River of Fire
The Clydebank Blitz
by John MacLeod
350 in stock
It is not light reading, but for those who seek a definitive account of that darkest moment in Scottish wartime history it is a must-read'
About the Book
Vibrating with endeavours for Britain's effort against the might of Nazi Germany, Clydebank was – in hindsight – an obvious target for the attentions of the Luftwaffe. When, on the evening of 13 March 1941, the authorities first detected that Clydebank was 'on beam' – targeted by the primitive radio-guidance system of the German bombers – no effort was made to raise the alarm or to direct the residents to shelter or flight. Within the hour, a vast timber-yard, three oil-stores, and two distilleries were ablaze, one pouring flaming whisky into a burn that ran blazing into the Clyde itself in vivid ribbons of fire. And still the Germans came; and Clydebank, now an inferno, lay illuminated and defenceless as heavy bombs of high-explosive, as land-mines and parachute blasters began to fall ...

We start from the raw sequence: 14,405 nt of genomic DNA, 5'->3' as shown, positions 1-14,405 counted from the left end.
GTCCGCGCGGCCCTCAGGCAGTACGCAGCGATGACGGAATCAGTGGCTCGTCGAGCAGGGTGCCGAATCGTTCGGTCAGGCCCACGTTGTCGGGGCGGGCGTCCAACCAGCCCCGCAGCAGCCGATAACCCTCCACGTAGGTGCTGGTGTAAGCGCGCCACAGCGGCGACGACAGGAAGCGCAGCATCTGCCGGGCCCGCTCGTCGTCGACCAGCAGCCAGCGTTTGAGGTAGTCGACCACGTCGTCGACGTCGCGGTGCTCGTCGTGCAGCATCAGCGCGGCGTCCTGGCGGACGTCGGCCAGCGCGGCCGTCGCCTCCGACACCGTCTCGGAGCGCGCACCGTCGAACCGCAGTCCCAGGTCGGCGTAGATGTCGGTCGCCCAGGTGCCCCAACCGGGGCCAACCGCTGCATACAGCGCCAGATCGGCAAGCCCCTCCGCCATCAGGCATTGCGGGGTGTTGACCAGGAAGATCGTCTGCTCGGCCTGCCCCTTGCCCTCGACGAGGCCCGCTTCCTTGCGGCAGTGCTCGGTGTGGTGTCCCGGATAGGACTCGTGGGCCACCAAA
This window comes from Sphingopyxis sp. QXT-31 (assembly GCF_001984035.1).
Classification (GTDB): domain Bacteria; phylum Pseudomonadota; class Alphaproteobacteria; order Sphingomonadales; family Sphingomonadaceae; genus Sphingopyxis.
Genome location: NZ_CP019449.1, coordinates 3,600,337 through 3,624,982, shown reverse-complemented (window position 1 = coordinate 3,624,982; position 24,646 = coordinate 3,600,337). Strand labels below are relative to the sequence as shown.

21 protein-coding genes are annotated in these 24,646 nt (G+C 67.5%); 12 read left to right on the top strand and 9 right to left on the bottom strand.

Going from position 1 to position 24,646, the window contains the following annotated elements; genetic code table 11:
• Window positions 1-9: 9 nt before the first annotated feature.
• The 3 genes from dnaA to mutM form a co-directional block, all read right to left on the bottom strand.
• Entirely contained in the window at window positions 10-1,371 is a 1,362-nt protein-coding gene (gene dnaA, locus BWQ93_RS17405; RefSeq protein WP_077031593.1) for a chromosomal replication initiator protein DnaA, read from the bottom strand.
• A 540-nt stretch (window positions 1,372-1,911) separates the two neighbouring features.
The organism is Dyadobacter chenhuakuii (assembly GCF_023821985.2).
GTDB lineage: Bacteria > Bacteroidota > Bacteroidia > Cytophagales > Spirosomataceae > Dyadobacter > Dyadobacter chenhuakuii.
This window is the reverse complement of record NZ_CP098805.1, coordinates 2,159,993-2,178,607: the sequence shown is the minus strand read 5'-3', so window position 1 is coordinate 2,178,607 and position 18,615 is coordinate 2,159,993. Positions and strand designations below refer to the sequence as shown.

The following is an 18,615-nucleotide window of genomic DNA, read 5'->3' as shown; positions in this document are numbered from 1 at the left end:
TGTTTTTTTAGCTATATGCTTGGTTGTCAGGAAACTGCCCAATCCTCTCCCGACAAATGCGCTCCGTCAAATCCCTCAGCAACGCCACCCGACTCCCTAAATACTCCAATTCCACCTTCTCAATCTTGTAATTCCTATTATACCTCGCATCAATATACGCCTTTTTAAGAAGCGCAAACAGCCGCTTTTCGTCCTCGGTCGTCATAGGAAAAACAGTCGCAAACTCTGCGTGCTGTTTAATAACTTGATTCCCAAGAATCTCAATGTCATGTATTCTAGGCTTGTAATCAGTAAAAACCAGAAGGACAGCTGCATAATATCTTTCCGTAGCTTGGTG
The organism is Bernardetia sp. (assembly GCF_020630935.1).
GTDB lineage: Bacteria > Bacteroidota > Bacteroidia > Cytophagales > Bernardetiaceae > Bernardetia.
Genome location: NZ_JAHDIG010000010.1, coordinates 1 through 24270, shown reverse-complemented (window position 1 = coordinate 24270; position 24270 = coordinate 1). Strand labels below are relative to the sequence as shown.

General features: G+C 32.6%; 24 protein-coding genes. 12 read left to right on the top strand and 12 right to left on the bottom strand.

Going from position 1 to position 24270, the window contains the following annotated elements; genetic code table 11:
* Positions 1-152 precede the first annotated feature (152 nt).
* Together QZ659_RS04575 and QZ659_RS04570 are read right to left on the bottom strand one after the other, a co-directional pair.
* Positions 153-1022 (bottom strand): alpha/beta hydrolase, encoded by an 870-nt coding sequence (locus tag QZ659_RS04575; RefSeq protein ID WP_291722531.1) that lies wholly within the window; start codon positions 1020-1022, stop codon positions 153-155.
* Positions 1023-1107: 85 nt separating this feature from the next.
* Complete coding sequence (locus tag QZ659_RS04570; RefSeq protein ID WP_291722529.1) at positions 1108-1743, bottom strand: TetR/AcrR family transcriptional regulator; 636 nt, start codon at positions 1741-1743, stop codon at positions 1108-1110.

With reference to written sources and the memories of those who survived the experience, John MacLeod tells the story of the Clydebank Blitz and the terrible scale of death and devastation, speculating on why its incineration has been so widely forgotten and its ordeal denied any place in national honour.
You may also like…
Hardback | Pub: 25 Jul 2019£14.99
In this imaginative, informative and amusing miscellany, award-winning journalist John MacLeod explores some of the well-known symbols of Scottish culture (as well some of the quirkier ones) and looks beneath the surface to shatter some long-held...
Paperback | Pub: 08 Aug 2019£12.99
Trevor Royle examines Scotland’s role in the Second World War from a wide range of perspectives. The country’s geographical position gave it great strategic importance for importing war materiel and reinforcements, for conducting naval...
Paperback | Pub: 25 Jan 2018£9.99
WINNER OF THE SALTIRE SOCIETY HISTORY BOOK OF THE YEAR 2018 Next morning at about 6 o’clock my mother wakened us to say there had been a shipwreck and bodies were being washed ashore. My father had gone with others to look for survivors … I...
Paperback | Pub: 07 May 2010£9.99
On 31 December 1918, hours from the first New Year of peace, hundreds of Royal Naval Reservists from the Isle of Lewis poured off successive trains onto the quayside at Kyle of Lochalsh. A chaotic Admiralty had made no adequate arrangements for...